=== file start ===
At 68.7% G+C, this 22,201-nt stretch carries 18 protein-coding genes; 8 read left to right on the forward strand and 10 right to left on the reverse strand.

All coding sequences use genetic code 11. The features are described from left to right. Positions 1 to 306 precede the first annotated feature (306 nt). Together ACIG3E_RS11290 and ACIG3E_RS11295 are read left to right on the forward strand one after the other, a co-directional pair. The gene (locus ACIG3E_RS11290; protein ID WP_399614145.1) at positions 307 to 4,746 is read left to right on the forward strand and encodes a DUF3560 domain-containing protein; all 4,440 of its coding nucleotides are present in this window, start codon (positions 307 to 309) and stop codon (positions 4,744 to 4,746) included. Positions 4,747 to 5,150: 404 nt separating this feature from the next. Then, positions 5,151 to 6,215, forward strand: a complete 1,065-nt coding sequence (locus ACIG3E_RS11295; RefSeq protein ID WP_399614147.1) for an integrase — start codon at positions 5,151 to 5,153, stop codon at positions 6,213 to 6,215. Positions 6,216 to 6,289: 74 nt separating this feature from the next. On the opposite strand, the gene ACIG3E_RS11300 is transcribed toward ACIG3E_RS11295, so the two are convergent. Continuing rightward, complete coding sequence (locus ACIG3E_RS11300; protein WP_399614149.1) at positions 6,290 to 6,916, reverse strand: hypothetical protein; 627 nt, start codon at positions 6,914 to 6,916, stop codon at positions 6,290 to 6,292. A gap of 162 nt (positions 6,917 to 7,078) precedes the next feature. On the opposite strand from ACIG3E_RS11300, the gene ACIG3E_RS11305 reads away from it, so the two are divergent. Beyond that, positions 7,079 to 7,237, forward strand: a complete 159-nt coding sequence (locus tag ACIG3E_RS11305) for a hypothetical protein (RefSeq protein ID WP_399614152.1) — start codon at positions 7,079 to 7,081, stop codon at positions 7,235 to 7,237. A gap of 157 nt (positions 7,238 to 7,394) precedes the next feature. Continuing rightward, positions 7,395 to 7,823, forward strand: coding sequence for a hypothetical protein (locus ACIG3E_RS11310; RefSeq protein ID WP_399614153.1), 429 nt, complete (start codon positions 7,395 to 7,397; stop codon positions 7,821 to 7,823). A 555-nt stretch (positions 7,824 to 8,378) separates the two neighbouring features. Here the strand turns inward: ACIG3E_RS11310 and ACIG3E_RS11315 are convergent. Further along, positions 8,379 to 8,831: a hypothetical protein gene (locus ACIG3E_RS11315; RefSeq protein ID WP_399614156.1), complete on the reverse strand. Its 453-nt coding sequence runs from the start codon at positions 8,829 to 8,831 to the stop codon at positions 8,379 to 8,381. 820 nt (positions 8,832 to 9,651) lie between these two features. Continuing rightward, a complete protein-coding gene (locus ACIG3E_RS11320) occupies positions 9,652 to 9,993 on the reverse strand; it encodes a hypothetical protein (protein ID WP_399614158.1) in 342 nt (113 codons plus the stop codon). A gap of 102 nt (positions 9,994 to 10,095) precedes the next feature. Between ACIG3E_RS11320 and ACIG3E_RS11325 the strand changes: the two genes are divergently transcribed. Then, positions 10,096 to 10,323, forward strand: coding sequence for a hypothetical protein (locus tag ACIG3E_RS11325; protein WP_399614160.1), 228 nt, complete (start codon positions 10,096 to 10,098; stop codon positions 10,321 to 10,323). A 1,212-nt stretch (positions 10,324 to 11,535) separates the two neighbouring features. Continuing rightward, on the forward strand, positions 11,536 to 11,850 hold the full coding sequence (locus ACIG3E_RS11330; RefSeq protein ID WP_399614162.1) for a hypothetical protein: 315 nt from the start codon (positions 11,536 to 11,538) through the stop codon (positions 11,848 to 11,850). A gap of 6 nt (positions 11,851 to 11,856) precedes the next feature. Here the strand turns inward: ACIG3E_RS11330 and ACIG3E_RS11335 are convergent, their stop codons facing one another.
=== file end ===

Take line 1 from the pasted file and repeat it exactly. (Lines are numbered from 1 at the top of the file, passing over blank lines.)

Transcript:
At 68.7% G+C, this 22,201-nt stretch carries 18 protein-coding genes; 8 read left to right on the forward strand and 10 right to left on the reverse strand.